28 Jun 2021

28 Jun 2021

Review status: a revised version of this preprint is currently under review for the journal GC.

Virtual strike and dip – Advancing inclusive and accessible field geology 

Natalie Bursztyn1, Pejman Sajjadi2,3, Hannah Riegel4, Jiawei Huang2,3, Jan Oliver Wallgrün3, Jiayan Zhao2,3, Bart Masters3, and Alexander Klippel2,3 Natalie Bursztyn et al.
  • 1Department of Geosciences, University of Montana, Charles H Clapp Building 126, Missoula, MT 59812, USA
  • 2Department of Geography, The Pennsylvania State University, Walker Building, 302 N Burrowes Street, University Park, PA 16802, USA
  • 3Center for Immersive Experiences, The Pennsylvania State University University Park, PA 16802, USA
  • 4Department of Geological and Environmental Sciences, Appalachian State University, 033 Rankin Science West, Boone, NC 28608, USA

Abstract. Accessibility and inclusivity in field geology have become increasingly important issues to address in geoscience education and have long been set aside due to the tradition of field geology and the laborious task of making it inclusive to all. Although a popular saying among geologists is “the best geologists see the most rocks”, field trips cost money, time, and are only accessible for those who are physically able to stay outside long hours. With the availability of 3D block diagrams, an onslaught of virtual learning environments is becoming increasingly viable. Strike and dip is at the core of any field geologist’s education and career; learning and practicing these skills is fundamental to making geologic maps and understanding the regional geology of an area. In this paper, we present the Strike and Dip virtual tool (SaD) with the objective of teaching the principles of strike and dip for geologic mapping to introductory geology students. We embedded the SaD tool into an introductory geology course and recruited 147 students to participate in the study. Participants completed two maps using the SaD tool and reported on their experiences through a questionnaire. The SaD tool was overall perceived positively by students. Furthermore, some individual differences among students proved to be important contributing factors to their experiences and subjective assessments of learning. When controlling for participants’ past experience with similar software, our results indicate that students highly familiar with navigating geographical software perceived the virtual environment of the tool to be significantly more realistic and easier to use compared to those with lower levels of familiarity. Our results are corroborated by a qualitative assessment of participants’ feedback to two open-ended questions, highlighting both the overall effectiveness of the SaD tool, and the effect of geographical software familiarity on measures of experience and learning.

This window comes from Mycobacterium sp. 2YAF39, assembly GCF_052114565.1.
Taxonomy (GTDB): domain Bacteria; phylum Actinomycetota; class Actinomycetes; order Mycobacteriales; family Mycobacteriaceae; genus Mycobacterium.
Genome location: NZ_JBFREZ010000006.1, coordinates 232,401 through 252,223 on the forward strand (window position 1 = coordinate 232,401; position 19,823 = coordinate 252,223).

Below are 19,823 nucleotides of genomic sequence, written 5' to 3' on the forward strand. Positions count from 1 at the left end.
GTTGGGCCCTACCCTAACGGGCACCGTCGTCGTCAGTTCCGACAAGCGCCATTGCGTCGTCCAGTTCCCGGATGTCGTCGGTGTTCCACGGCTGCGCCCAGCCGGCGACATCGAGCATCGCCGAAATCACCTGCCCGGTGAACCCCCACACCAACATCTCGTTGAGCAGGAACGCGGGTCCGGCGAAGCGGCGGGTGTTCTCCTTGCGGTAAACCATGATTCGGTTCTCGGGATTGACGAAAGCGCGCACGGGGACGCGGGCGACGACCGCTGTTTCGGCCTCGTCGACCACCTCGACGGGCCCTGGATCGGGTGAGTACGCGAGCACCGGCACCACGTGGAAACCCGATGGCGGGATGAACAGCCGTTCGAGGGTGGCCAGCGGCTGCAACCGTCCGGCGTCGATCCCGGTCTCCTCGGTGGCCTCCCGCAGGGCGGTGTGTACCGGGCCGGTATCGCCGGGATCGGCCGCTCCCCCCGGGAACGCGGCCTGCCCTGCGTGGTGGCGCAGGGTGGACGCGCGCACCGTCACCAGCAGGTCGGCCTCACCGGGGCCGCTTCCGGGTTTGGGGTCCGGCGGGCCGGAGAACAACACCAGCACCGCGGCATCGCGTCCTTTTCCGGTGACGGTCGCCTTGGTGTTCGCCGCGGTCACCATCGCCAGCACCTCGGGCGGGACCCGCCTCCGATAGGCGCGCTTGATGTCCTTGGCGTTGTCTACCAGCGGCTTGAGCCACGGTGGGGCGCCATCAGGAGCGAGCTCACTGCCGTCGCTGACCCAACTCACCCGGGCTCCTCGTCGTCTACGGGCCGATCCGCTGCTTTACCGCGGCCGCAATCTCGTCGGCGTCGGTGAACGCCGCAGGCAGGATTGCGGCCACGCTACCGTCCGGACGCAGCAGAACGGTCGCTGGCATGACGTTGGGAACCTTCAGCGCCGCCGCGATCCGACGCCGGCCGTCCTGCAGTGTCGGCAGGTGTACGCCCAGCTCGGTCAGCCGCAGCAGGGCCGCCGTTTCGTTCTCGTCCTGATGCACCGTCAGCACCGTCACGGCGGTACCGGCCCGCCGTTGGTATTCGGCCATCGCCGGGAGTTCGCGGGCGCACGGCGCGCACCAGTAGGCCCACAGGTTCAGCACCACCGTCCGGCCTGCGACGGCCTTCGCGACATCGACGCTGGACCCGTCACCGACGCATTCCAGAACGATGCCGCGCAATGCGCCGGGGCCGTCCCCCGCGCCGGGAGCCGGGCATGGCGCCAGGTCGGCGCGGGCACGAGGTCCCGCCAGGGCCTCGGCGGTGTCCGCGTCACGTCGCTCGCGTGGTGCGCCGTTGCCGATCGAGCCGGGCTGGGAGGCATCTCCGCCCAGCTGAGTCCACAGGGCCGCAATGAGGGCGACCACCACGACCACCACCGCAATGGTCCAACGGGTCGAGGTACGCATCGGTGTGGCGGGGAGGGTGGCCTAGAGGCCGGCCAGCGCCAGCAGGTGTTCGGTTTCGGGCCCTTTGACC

Natalie Bursztyn et al.

Status: final response (author comments only)

Comment types: AC – author | RC – referee | CC – community | EC – editor | CEC – chief editor | : Report abuse
  • RC1: 'Comment on gc-2021-16', Anonymous Referee #1, 09 Sep 2021
    • AC1: 'Reply on RC1', Hannah Riegel, 22 Oct 2021
  • RC2: 'Comment on gc-2021-16', Anonymous Referee #2, 24 Sep 2021
    • AC2: 'Reply on RC2', Hannah Riegel, 22 Oct 2021

Natalie Bursztyn et al.

Natalie Bursztyn et al.


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Short summary
The Strike and Dip (SaD) tool is a desktop virtual reality environment to teach taking strike and dip measurements and compiling geologic maps. SaD replicates real world field mapping by using virtual 3D outcrop models and a geologic compass the user manipulates to take measurements. SaD was implemented in an introductory geology course and students were surveyed about their experience with it. We found that the experience was overall positive and is a viable resource for accessible field trips.